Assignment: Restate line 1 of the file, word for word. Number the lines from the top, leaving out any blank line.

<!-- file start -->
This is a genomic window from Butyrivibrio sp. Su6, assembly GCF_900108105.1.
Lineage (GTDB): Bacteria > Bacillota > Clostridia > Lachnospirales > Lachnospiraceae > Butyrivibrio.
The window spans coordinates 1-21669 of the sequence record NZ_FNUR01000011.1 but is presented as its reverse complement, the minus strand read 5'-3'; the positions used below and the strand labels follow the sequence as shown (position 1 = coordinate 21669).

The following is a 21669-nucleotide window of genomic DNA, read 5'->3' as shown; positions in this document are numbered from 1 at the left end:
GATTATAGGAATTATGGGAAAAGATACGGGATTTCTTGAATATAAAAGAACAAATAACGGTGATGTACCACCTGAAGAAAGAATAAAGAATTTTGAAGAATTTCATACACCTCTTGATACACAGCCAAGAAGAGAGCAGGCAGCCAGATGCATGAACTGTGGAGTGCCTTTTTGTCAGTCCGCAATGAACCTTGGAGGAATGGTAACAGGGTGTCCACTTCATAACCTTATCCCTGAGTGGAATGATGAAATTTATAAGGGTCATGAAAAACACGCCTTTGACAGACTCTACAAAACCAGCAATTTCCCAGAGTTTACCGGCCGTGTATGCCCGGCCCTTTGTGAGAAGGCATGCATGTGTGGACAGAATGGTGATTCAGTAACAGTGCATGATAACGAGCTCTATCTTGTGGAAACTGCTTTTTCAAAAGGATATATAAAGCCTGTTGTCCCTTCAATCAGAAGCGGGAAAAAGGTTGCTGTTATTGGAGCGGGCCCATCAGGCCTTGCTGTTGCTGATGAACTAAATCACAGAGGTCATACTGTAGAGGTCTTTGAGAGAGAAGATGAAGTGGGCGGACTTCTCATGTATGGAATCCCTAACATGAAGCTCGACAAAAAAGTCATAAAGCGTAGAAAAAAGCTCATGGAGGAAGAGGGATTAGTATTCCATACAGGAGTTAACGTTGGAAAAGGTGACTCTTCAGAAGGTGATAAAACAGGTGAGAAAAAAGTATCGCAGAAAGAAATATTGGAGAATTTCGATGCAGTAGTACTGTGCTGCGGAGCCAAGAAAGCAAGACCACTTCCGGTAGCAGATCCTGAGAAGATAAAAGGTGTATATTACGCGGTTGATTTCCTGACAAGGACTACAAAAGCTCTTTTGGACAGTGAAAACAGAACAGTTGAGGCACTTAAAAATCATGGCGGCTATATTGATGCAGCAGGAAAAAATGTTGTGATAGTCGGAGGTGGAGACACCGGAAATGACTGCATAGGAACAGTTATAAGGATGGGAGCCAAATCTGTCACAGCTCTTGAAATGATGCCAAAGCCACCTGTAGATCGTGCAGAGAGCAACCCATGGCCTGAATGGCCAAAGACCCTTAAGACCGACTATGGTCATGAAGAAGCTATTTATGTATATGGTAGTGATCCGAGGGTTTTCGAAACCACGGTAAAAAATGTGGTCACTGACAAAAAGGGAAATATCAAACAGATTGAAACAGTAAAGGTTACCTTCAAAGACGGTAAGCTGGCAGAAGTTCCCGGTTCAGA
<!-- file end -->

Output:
This is a genomic window from Butyrivibrio sp. Su6, assembly GCF_900108105.1.